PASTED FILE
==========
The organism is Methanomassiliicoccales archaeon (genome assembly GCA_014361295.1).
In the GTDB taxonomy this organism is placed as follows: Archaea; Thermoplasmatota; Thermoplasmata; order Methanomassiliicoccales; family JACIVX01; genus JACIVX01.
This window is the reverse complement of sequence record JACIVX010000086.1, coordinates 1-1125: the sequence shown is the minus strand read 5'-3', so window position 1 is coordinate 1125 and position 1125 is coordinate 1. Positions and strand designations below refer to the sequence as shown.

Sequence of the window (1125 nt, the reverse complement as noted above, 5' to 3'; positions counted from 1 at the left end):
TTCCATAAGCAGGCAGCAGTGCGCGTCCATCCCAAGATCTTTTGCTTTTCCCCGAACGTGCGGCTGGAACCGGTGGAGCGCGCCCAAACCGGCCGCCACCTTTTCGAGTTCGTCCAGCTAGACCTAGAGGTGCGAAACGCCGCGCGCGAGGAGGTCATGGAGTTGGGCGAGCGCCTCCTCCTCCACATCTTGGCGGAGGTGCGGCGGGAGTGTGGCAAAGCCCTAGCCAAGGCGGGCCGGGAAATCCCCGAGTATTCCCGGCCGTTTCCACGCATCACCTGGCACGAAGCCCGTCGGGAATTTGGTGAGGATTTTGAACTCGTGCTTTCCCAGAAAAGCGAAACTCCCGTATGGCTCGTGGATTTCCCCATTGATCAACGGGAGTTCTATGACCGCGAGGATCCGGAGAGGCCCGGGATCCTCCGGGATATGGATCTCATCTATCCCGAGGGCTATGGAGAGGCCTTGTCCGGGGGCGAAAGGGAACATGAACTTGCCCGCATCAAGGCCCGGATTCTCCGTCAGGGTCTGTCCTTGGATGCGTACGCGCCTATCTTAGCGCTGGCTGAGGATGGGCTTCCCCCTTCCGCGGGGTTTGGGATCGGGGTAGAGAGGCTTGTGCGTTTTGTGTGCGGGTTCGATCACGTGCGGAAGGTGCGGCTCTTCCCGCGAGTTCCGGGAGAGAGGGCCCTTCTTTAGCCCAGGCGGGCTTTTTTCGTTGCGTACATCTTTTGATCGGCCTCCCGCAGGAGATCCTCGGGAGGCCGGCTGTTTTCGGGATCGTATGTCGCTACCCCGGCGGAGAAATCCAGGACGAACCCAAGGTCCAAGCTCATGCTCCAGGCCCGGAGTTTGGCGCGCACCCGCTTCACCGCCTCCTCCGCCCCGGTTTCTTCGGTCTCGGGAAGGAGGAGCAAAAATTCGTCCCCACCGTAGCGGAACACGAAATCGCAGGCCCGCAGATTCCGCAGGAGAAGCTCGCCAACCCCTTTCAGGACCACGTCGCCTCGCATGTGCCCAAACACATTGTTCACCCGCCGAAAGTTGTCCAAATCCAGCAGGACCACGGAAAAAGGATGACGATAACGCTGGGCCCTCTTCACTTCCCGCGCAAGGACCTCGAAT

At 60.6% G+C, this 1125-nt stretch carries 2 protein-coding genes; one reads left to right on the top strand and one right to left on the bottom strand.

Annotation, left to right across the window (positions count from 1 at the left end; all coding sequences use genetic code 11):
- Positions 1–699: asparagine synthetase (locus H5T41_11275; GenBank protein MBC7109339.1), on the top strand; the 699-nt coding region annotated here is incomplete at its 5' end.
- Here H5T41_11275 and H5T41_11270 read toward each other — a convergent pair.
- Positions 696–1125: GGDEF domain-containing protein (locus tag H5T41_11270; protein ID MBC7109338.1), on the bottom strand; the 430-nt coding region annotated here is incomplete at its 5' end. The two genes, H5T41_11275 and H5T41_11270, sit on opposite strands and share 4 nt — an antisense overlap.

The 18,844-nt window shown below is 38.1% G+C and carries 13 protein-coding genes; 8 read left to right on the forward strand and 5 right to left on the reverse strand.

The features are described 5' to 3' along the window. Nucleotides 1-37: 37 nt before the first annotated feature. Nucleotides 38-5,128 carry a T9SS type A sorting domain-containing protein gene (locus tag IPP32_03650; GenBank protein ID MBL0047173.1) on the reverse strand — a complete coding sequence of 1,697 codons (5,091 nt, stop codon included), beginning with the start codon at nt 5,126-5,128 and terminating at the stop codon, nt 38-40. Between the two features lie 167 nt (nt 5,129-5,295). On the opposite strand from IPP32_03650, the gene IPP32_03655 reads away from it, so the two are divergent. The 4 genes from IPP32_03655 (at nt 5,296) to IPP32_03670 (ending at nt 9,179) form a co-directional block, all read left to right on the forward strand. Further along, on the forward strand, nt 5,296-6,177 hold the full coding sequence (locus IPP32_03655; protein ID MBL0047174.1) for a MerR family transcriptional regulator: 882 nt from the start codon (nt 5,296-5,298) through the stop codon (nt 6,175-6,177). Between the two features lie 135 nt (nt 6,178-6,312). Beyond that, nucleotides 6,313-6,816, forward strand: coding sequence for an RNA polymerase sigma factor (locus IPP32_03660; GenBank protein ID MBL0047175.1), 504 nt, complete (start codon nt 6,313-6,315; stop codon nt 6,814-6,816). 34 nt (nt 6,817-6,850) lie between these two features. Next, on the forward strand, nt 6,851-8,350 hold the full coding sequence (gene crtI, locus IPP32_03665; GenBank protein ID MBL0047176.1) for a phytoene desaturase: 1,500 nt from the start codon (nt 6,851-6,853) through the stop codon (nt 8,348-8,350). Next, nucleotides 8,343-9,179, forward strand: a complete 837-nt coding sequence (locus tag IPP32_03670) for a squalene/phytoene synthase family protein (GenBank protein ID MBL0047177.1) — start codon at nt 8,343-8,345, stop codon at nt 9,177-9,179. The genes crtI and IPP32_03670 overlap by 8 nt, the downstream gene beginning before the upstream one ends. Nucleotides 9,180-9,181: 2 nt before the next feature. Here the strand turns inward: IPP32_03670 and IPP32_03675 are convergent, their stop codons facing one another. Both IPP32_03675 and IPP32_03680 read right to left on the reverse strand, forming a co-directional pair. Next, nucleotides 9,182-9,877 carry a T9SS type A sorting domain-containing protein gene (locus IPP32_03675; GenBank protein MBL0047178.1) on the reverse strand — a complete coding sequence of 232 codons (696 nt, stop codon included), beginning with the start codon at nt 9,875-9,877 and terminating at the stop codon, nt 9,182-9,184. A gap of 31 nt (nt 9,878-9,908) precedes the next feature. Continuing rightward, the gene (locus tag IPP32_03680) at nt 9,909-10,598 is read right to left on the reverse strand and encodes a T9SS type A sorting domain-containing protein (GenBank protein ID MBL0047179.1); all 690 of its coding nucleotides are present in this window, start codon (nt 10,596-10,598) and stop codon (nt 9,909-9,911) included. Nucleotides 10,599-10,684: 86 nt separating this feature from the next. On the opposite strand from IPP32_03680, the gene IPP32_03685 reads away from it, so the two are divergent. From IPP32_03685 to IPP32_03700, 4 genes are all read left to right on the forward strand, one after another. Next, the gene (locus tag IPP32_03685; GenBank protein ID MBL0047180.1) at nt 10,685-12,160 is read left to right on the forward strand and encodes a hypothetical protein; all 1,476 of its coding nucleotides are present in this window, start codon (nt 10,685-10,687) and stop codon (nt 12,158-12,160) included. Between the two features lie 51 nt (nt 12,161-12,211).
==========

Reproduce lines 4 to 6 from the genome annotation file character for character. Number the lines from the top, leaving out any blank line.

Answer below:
Sequence of the window (1125 nt, the reverse complement as noted above, 5' to 3'; positions counted from 1 at the left end):
TTCCATAAGCAGGCAGCAGTGCGCGTCCATCCCAAGATCTTTTGCTTTTCCCCGAACGTGCGGCTGGAACCGGTGGAGCGCGCCCAAACCGGCCGCCACCTTTTCGAGTTCGTCCAGCTAGACCTAGAGGTGCGAAACGCCGCGCGCGAGGAGGTCATGGAGTTGGGCGAGCGCCTCCTCCTCCACATCTTGGCGGAGGTGCGGCGGGAGTGTGGCAAAGCCCTAGCCAAGGCGGGCCGGGAAATCCCCGAGTATTCCCGGCCGTTTCCACGCATCACCTGGCACGAAGCCCGTCGGGAATTTGGTGAGGATTTTGAACTCGTGCTTTCCCAGAAAAGCGAAACTCCCGTATGGCTCGTGGATTTCCCCATTGATCAACGGGAGTTCTATGACCGCGAGGATCCGGAGAGGCCCGGGATCCTCCGGGATATGGATCTCATCTATCCCGAGGGCTATGGAGAGGCCTTGTCCGGGGGCGAAAGGGAACATGAACTTGCCCGCATCAAGGCCCGGATTCTCCGTCAGGGTCTGTCCTTGGATGCGTACGCGCCTATCTTAGCGCTGGCTGAGGATGGGCTTCCCCCTTCCGCGGGGTTTGGGATCGGGGTAGAGAGGCTTGTGCGTTTTGTGTGCGGGTTCGATCACGTGCGGAAGGTGCGGCTCTTCCCGCGAGTTCCGGGAGAGAGGGCCCTTCTTTAGCCCAGGCGGGCTTTTTTCGTTGCGTACATCTTTTGATCGGCCTCCCGCAGGAGATCCTCGGGAGGCCGGCTGTTTTCGGGATCGTATGTCGCTACCCCGGCGGAGAAATCCAGGACGAACCCAAGGTCCAAGCTCATGCTCCAGGCCCGGAGTTTGGCGCGCACCCGCTTCACCGCCTCCTCCGCCCCGGTTTCTTCGGTCTCGGGAAGGAGGAGCAAAAATTCGTCCCCACCGTAGCGGAACACGAAATCGCAGGCCCGCAGATTCCGCAGGAGAAGCTCGCCAACCCCTTTCAGGACCACGTCGCCTCGCATGTGCCCAAACACATTGTTCACCCGCCGAAAGTTGTCCAAATCCAGCAGGACCACGGAAAAAGGATGACGATAACGCTGGGCCCTCTTCACTTCCCGCGCAAGGACCTCGAAT

At 60.6% G+C, this 1125-nt stretch carries 2 protein-coding genes; one reads left to right on the top strand and one right to left on the bottom strand.